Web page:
Manzano Mountain Review is an online New Mexico literary journal affiliated with UNM-Valencia.

Two Poems

by Judyth Hill

APB for Woman, Whereabouts Unknown
 
There’s a fault line where my hands should be.
I need a map to my body, a set of directions,   
the legend, a key.      
 
This earthbody came with no clues for assembly,
No operating instructions. Is not user friendly,
 
No guidelines, no bull’s-eye, just crosshairs.
Maybe it is a starter kit.
 
The distance from my body to a weather vane can be measured in long lost buttons
 and pulsar. The tag says, Do Not Remove Under Penalty of Law.
Adult supervision required.
 
Some days it’s a scavenger hunt,
my feet leave me clues,
We are somewhere in the vicinity of the floor, they say.
They say right, and wrong,
Oh, we mean left, then turn, and in you are again,
visiting that household of self.
 
You’re a bad guest, they say. Leave us with no word.
 
Excuses for losing my hands include:
Nana’s tool for coring apples, bells tolling in quiet gardens, too many vowels.
I can’t hold a knife or bowl, or this world, or my lover.  Never could.
 
To find my hands is a daily quest:
Were they last seen round a steering wheel in America?
Carrying my baby? Where did I leave them? I wouldn’t know.
 
My mind is elsewhere, on invisible tulips, the bulbs, swelling underneath soft,
somewhere I am clearly not, and my knees know the twist of seek,
my neck the deceit of turn, the trick of turn away.
 
In a blink of an eye, you are off the map.
Here there be monsters, the ancient ones say.
 
If I could collect maps, I would have portolans: read the shoals and depths,
the reaches too shallow for the keel of the boat.
I’d solve the questions of rudder and course with taut skins,
scraped translucent, the shorelines and coasts clear.
 
I am already pirate, in love with parrots and booty, stolen goods,
hard tack eaten in the company of Captains,
whose bed I almost share with this body I almost live in.
 
I know when I left, and it was easy, no ten day Vipassana: there was no cling and pry here.
I just followed my gaze with eyes closed, got gone and made a home in lost.
I wear nowhere like a coat, and my hands look for me.
 
I am on the other end, with the destiny of polar bears,
 and the words on this page. My name lives in someone’s mouth
called from somewhere far.

History Threw Him a Curve
   
Einstein's hat was beaverskin. He laid it, sighing Jewishishly, on the worn green slats
of the bench in the Plaza of Old Las Vegas.
He was tired. The mysteries of the universe & a perverse longing for a tuna fish on rye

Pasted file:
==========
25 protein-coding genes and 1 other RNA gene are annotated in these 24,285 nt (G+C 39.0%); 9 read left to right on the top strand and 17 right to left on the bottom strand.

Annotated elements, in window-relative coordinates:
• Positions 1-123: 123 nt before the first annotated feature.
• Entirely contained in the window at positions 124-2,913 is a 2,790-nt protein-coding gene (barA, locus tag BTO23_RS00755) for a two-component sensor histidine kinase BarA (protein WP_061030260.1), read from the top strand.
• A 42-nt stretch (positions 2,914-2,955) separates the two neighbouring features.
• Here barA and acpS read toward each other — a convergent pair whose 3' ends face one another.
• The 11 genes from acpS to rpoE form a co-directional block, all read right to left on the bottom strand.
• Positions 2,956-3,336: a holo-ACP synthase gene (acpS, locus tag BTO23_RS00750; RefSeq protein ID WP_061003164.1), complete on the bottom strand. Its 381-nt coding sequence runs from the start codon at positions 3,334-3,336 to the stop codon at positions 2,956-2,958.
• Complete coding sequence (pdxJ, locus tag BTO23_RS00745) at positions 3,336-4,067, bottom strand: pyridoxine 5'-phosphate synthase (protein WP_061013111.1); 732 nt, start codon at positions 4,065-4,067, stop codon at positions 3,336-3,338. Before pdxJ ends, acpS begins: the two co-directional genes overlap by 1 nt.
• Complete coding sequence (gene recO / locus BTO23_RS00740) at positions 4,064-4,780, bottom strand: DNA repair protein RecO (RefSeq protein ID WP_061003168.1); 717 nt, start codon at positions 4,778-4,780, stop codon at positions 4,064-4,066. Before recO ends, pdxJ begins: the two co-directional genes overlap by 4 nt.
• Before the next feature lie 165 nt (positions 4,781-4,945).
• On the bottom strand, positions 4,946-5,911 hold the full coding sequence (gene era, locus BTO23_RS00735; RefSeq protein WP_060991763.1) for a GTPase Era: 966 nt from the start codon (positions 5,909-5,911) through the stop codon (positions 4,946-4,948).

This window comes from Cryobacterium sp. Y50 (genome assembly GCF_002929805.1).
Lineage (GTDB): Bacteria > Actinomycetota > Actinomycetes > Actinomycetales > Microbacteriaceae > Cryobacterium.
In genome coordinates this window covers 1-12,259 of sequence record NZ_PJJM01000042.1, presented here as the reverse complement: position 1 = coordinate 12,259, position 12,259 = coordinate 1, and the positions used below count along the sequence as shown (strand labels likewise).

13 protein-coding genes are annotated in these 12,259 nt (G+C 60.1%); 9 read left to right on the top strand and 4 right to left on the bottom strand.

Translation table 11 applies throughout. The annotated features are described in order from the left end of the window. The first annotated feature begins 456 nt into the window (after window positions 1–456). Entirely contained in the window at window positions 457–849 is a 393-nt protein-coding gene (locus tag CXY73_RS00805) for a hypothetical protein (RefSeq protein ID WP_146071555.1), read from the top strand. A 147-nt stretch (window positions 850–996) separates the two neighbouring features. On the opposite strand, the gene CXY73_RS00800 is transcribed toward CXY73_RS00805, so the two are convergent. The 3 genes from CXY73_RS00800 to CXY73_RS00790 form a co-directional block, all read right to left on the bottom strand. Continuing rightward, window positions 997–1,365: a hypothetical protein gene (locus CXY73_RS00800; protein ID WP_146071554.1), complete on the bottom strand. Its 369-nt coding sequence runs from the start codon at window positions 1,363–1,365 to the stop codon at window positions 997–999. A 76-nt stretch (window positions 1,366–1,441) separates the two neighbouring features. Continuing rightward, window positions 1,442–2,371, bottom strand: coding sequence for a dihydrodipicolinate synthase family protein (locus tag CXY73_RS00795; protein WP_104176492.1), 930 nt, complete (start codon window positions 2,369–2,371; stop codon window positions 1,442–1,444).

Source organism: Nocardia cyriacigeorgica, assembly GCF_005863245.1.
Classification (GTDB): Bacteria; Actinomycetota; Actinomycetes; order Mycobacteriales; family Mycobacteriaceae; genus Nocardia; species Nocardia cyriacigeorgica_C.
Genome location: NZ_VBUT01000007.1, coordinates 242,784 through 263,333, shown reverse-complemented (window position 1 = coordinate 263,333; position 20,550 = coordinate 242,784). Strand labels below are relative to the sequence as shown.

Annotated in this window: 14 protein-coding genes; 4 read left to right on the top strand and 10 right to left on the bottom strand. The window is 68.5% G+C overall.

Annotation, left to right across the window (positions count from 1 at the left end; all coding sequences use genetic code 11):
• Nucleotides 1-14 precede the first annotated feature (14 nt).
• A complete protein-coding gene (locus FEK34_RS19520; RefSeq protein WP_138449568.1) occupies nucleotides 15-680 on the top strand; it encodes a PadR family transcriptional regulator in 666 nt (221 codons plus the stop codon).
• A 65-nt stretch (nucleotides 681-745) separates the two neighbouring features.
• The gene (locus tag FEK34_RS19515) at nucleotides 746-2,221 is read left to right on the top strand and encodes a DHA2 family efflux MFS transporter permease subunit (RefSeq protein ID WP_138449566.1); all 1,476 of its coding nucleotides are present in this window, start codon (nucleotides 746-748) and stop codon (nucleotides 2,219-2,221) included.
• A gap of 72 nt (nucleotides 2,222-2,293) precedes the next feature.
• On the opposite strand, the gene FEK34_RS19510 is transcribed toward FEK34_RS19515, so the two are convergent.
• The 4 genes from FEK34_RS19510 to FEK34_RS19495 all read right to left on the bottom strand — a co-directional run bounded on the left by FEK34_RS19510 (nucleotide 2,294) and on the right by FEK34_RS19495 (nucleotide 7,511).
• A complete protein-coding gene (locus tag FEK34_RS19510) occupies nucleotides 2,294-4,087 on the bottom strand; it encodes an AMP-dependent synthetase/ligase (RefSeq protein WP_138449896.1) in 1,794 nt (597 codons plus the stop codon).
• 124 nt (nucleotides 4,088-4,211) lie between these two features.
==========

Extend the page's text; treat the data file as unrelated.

had done him in.
Time in her most unfathomable relationship to light was nothing compared to his new question.
What, he wondered, was for lunch?
And who would know if he did not?
A girl with pale skin, 2 long black as black braids and abrupt bones
came by his bench.
It was Georgia O’Keeffe in a space/time simultaneity.
She was bouncing a big inflated ball, the kind that will cost $1 in Safeway, 30 years later.
A my name is Andromeda, she is chanting, and I come from Arcturus, and
I sell…
She shot him a look that saw it all.
You're on the wrong track, she laughed, and ran off into her Abuiqui
future, giggling, a vague impression of the inner works of flowers in
her mind.
Einstein saw a newspaper half in and half out of next month.
He was afraid to look, afraid to look, stole your mother's...
BLT, he thinks. Enchilada with an egg?
He wants to forgive J. Robert Oppenheimer, but it's too soon.
He wants to stop Hiroshima, but it's too late.
Fried egg and cheese on a croissant
from a fast food chain that won't be there for another 12 years?
Inside the gazebo, he notices a leather suitcase, locked, with the key
on a strap, attached to the handle.
Every question comes with its own answer, he thinks, and strolls off to
El Rialto for a stuffed sopapilla, extra green, a tart margarita with
salt.
Just then, a Guernsey, without a lick of permission, jumped delicately
over the moon, an animal we can all predict burst into tears, and a
satellite dish, under the momentary delusion that it was fated to marry
a hovercraft, twirled in its cement bed, tuning the unsuspecting Armijo
clan into a scene of family life on the Jupiter sub moon, Io.
Little Felicia was stunned to discover, we are not alone.
Einstein hunched over his steaming posole, studded with poignant bits of
red chile.
He looked out the window and saw all the way from Felicia's moon to 
the cow skull turning to bone, and knew he was.
    
    
Judyth Hill, poet, editor, teacher, is the author of nine published books of poetry and the internationally acclaimed poem, Wage Peace, published worldwide; set to music, performed and recorded by national choirs and orchestras.
She is the current President of PEN San Miguel. Hill conducts poetry and memoir workshops at conferences world-round, including the San Miguel Writers Conference, and leads global WildWriting Culinary Adventures. Judyth was described by the St. Helena Examiner as, "Energy with skin” and by the Denver Post as, “A tigress with a pen”.